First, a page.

Friday, September 14, 2007
Every parent faces the issue of telling a child not to do something, and the child disobeys.
Recently, disobedience led to an emergency room visit and x-rays.
My youngest child blatantly disregarded both my husband and myself in our instruction to NOT climb onto our garbage can.
The child was barefoot, as he prefers to be. We happened to be outside, watching the approach toward the green can that stands approximately four-feet tall.
Our response was to tell the young man, "Do not climb up there!"
We repeated our command several times, and he proceeded to do exactly as we had instructed him not to.
All is fine up to this point, and I approach the child in order to remove him and discipline him from the garbage can. Before I reach him, he jumps from the can to the uneven ground beneath him.
He complains at this point. His foot hurts, but he says he is okay.
This kid is tough, and he has apparently done this many times before, he let me know.
I administered discipline I had originally intended for the disobedience, receiving his complaint in return, and he resumed his activities of playing with the other children.
Problem taken care of, my husband and I return to the confines of the house.
Later, our son goes into the house and tells us his foot "really hurts."
I place an ice pack on it and give him a children's Tylenol.
The following morning, my husband informs me the foot is swollen, and he will not be going to daycare.
I figure, "This too shall pass."
After running over the different scenarios as to what diagnosis a doctor might have for that swollen foot, I decide I need to at least have the foot examined.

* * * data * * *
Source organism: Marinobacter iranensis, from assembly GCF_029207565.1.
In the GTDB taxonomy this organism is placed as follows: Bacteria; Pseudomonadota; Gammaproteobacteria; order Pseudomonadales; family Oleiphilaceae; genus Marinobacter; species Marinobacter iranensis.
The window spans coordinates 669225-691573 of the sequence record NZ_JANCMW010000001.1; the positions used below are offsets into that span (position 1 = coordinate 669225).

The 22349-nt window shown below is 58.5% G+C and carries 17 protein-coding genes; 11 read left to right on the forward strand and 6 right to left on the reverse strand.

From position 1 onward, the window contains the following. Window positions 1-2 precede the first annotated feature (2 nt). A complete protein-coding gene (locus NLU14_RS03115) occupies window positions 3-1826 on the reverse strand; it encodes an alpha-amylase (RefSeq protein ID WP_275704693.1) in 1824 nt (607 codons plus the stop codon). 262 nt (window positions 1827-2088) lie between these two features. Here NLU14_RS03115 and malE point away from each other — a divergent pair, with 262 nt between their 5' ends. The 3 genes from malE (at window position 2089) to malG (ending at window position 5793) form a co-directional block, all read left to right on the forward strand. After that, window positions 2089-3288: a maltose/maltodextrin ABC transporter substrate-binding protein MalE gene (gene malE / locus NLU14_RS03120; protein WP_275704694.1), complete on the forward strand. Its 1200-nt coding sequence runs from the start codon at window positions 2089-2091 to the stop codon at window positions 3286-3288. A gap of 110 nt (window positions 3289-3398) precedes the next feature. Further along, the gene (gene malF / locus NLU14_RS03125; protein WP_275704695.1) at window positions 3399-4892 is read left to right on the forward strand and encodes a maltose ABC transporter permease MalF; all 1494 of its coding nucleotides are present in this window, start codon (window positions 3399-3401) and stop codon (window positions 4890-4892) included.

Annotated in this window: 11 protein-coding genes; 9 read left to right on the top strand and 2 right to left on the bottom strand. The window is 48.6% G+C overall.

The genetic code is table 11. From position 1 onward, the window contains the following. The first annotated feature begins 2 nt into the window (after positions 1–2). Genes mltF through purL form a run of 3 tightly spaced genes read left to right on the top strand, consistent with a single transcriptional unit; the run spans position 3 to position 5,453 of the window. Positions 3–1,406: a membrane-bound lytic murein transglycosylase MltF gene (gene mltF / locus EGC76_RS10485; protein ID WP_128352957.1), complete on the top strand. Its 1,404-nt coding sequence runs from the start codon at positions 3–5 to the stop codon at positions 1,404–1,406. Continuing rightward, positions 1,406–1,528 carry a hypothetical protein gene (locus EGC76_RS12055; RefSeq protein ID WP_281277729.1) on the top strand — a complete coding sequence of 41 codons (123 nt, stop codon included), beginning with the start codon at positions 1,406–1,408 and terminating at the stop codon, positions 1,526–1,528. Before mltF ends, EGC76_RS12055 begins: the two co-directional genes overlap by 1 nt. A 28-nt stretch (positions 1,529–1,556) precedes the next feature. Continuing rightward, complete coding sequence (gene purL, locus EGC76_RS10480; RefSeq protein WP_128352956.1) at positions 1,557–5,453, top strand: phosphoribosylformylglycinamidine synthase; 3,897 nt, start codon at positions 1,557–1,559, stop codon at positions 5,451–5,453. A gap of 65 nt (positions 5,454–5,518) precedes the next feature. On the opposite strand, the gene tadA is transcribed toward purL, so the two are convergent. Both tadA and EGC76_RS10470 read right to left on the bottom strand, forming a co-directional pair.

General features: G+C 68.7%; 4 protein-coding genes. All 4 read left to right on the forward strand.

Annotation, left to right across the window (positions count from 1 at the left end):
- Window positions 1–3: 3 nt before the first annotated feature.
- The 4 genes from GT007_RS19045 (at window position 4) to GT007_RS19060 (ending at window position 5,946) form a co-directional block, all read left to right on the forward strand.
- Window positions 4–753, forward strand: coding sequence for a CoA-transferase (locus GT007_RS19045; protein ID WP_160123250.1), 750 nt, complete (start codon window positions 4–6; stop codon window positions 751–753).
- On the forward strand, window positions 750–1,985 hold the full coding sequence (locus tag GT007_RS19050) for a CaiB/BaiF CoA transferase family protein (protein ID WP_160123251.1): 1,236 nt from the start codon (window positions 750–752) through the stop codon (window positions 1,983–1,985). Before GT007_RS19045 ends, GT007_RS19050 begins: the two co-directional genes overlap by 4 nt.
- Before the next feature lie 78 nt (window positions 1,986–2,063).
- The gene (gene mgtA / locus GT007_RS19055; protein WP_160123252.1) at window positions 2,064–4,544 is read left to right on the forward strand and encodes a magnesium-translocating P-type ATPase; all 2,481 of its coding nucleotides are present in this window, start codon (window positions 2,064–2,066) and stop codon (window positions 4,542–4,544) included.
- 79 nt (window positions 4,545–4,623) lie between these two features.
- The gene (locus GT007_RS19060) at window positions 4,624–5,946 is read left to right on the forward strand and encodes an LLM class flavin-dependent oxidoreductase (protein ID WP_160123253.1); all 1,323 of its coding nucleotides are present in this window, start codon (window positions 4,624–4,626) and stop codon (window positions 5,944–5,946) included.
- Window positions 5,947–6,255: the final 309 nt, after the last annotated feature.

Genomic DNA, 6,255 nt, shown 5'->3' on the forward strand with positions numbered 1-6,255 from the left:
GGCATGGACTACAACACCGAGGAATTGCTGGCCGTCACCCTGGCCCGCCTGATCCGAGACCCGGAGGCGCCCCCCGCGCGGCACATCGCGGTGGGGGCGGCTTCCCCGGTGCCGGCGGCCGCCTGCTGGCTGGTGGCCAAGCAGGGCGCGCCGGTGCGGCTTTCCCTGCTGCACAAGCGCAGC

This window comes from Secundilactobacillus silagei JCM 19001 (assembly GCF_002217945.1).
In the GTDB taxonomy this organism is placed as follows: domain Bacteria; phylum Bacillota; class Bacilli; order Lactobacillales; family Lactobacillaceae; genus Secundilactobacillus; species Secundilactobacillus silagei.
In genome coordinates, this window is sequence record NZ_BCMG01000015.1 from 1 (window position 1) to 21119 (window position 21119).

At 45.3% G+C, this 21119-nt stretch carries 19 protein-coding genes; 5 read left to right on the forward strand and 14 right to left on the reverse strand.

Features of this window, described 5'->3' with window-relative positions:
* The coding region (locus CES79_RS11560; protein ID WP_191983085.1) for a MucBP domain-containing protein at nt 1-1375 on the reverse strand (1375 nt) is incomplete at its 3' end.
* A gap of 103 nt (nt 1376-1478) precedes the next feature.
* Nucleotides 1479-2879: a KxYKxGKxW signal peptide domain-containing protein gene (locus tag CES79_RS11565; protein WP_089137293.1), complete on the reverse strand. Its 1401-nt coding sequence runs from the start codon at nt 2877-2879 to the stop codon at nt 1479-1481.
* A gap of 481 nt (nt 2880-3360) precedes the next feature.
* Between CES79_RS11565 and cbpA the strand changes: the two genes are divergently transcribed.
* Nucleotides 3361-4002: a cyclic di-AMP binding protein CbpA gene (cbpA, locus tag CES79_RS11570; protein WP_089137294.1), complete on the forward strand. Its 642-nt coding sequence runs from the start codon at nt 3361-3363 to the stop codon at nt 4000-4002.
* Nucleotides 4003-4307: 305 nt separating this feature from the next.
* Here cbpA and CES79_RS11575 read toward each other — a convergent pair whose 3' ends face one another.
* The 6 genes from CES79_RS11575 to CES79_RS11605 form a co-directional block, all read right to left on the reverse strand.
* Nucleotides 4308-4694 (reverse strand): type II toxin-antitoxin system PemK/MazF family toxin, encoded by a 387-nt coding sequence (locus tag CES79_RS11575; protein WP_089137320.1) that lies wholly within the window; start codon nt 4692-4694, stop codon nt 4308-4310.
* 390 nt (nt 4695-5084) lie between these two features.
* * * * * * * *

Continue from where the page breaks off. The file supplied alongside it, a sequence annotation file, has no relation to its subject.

I take him to the local hospital after work and have the foot x-rayed in case any of those tiny little bones in his foot might have a break.
Children have growth plates in their feet, and I have been told that injury to a growth plate is very serious. And, in such a case, surgery is some times necessary.
Fortunately, the results of the x-ray did not show any breaks. The physician informed me that I did, however, make the right decision because the damage could have been very bad.
Another measure of being blessed is that bones in children's feet are very flexible.
So, my son was able to leave with instruction to give him Tylenol if the foot bothered him. It was just soft tissue damage and the foot will be tender for a while. But, otherwise he is fine.
What I am not fine about is the fact that I would have to go to such extremes just to ensure my son's antics don't cause him serious injury.
It is frustrating to be a parent.
But, the child's response to the whole matter would be cute if I weren't so upset with the incident. He said, "Mom and Dad, you were right. You are the smartest parents in the world."